Taking breaks from work is healthy and necessary. Taking time off without prior notice one too many times or for way too long, though, can be a red flag.
Investopedia defines absenteeism as:
An employee’s habitual absence from work—usually intentional and without any good reason.
It’s a huge employee-related issue that can pick away at an organisation’s success and wear down the team’s morale. It goes beyond taking time off for sickness, vacation, time spent with family, and so on. When an employee doesn’t show up at work for extended periods of time, usually without reason or prior notice,
It’s easier to understand the types of absenteeism in groups. These groups are:
- Planned and approved (the best kind, right?)
- Unplanned but approved (happens to the best of us!)
- Unplanned and unapproved
That’s a neat segue into the meat of this article, which answers this question:
What are the different types of absenteeism in the workplace?
From taking a much-needed holiday to going completely AWOL, here are the types of absenteeism you need to look for in your workplace.
Types of absenteeism: Planned or unplanned and approved
This is planned and approved absence of a certain number of days in a year, usually taken from an employee’s annual leave balance. Like it says on the tin, this type of absenteeism is usually spent relaxing, travelling or indulging in personal interests.
There’s usually a minimum entitlement for this that’s required by law. Many organisations let employees cash in unused days or carry them forward into a new year. Some even offer an unlimited number of days in this leave type — but that still requires advance notice to the team!
People fall ill, they need time to recover. It happens all the time. This type of absenteeism is usually unplanned but approved. It usually spans a few days up to a week, after which an employee is back up and running. This isn’t the same as long-term sickness, which can span 4 weeks or more.
Some organisations ask for a medical certificate to verify sickness, but a majority tend to wish their employees well and give them the time they need to rest.
This type of absenteeism refers to planned and approved time off work for childbirth, postpartum rest or adoption. Maternal leave of up to 6 months is mandatory in most countries, but many organisations today also offer paternal leave for new fathers.
Seeing as this type of absenteeism can span months, it has to be planned and approved well in advance. This is so the team is prepared to distribute the tasks or train someone new for that duration.
Unplanned but approved, this type of absenteeism occurs when an employee’s loved one passes away. It gives them the time to mourn and take care of extra household tasks that arise. Some organisations allow for an absence of up to a week; others don’t put a cap on it as long as the team is informed.
This long and voluntary break from work is also a planned and approved type of absenteeism. Those on a sabbatical from work can use their time (usually a month to six months) to upskill, travel, volunteer, or study. Sabbaticals are usually given to employees who have been around for a certain number of years.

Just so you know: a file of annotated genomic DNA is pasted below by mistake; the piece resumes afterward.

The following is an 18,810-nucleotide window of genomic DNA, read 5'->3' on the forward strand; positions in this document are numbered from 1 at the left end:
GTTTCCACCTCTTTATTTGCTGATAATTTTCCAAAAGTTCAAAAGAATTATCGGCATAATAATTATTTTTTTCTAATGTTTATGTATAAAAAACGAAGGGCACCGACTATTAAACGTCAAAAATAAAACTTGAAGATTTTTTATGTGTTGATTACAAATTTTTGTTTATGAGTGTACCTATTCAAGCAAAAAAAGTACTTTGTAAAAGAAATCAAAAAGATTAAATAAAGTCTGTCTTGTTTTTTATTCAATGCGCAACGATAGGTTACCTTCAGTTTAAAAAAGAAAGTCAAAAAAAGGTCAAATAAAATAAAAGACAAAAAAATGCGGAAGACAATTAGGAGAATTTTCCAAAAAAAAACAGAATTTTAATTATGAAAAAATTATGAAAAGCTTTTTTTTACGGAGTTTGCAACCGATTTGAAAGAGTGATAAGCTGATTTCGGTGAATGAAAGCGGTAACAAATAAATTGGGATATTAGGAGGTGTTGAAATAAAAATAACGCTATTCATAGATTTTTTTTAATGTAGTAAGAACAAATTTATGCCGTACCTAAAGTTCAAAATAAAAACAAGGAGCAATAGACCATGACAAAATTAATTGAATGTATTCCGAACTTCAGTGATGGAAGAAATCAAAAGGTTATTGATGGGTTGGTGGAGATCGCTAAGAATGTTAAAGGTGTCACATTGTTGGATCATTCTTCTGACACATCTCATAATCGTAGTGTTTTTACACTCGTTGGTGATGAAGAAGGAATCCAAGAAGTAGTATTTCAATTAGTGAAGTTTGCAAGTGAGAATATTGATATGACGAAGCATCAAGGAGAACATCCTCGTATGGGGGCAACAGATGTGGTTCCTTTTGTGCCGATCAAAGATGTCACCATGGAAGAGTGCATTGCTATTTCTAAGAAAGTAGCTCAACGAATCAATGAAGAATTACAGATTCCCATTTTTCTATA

Types of absenteeism: Unplanned and unapproved
This type of absenteeism is high-risk for an organisation. It occurs when an employee isn’t motivated to work anymore and often shirks responsibilities or doesn’t give their 100%. They might be physically present but mentally absent or not show up to work at all.
Absence without leave
This type of absenteeism involves employees not showing up to work without reason or prior notice. While one or two days might be dealt with, longer-term absences can wreak havoc on plans and put undue pressure on the remaining team members.
It is imperative that organisations resolve the root cause of an employee’s absence without leave. It could range from personal problems to bullying and harassment at the workplace. Often, these root causes manifest symptoms that disturb the efficiency and progress of the workplace. Offering assistance along with tangible resources and workplace counselling can help chip away at the real reason and help the employee regain their footing.
A word to the wise: Being present ≠ being productive
An issue with many workplaces today is that they paint all absences with the same brush. That means even necessary breaks such as holidays and sick leave are frowned upon, which isn’t great for an employee’s morale. Presenteeism is just as bad as absenteeism. Being present isn’t an indicator of high productivity or a willingness to work!
If you’d like to keep better tabs on absenteeism and presenteeism in your organisation, Pause can help. Pause enables teams to book time off whenever they need to and sends teams notifications so no one’s caught off-guard. You’ll have meticulous digital records of absences across the board so you can spot any red flags and maintain employee wellbeing!